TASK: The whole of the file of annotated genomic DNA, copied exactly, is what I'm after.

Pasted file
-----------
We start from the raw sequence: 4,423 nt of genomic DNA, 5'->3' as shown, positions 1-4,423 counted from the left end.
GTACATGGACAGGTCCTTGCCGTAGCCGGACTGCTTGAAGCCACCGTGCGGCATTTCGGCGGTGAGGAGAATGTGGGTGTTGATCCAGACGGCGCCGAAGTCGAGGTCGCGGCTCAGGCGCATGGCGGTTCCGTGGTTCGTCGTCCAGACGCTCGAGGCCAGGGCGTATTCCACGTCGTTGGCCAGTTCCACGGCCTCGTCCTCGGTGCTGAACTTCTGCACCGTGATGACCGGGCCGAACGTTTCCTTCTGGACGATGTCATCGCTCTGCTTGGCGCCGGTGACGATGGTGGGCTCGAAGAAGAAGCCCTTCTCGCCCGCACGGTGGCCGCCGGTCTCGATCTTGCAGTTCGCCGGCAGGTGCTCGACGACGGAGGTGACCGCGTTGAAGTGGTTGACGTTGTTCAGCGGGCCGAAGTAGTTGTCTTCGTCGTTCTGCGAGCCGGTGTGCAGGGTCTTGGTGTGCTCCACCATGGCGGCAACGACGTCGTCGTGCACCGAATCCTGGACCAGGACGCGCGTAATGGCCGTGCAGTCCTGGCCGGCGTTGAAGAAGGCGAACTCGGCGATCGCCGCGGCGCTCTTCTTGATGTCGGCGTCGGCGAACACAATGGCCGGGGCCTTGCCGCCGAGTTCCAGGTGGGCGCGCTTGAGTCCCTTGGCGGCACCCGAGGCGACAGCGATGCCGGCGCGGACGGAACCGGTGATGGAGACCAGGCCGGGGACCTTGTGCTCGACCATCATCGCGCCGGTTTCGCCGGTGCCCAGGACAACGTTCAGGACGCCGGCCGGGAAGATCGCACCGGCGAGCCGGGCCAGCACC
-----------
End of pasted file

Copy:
We start from the raw sequence: 4,423 nt of genomic DNA, 5'->3' as shown, positions 1-4,423 counted from the left end.
GTACATGGACAGGTCCTTGCCGTAGCCGGACTGCTTGAAGCCACCGTGCGGCATTTCGGCGGTGAGGAGAATGTGGGTGTTGATCCAGACGGCGCCGAAGTCGAGGTCGCGGCTCAGGCGCATGGCGGTTCCGTGGTTCGTCGTCCAGACGCTCGAGGCCAGGGCGTATTCCACGTCGTTGGCCAGTTCCACGGCCTCGTCCTCGGTGCTGAACTTCTGCACCGTGATGACCGGGCCGAACGTTTCCTTCTGGACGATGTCATCGCTCTGCTTGGCGCCGGTGACGATGGTGGGCTCGAAGAAGAAGCCCTTCTCGCCCGCACGGTGGCCGCCGGTCTCGATCTTGCAGTTCGCCGGCAGGTGCTCGACGACGGAGGTGACCGCGTTGAAGTGGTTGACGTTGTTCAGCGGGCCGAAGTAGTTGTCTTCGTCGTTCTGCGAGCCGGTGTGCAGGGTCTTGGTGTGCTCCACCATGGCGGCAACGACGTCGTCGTGCACCGAATCCTGGACCAGGACGCGCGTAATGGCCGTGCAGTCCTGGCCGGCGTTGAAGAAGGCGAACTCGGCGATCGCCGCGGCGCTCTTCTTGATGTCGGCGTCGGCGAACACAATGGCCGGGGCCTTGCCGCCGAGTTCCAGGTGGGCGCGCTTGAGTCCCTTGGCGGCACCCGAGGCGACAGCGATGCCGGCGCGGACGGAACCGGTGATGGAGACCAGGCCGGGGACCTTGTGCTCGACCATCATCGCGCCGGTTTCGCCGGTGCCCAGGACAACGTTCAGGACGCCGGCCGGGAAGATCGCACCGGCGAGCCGGGCCAGCACC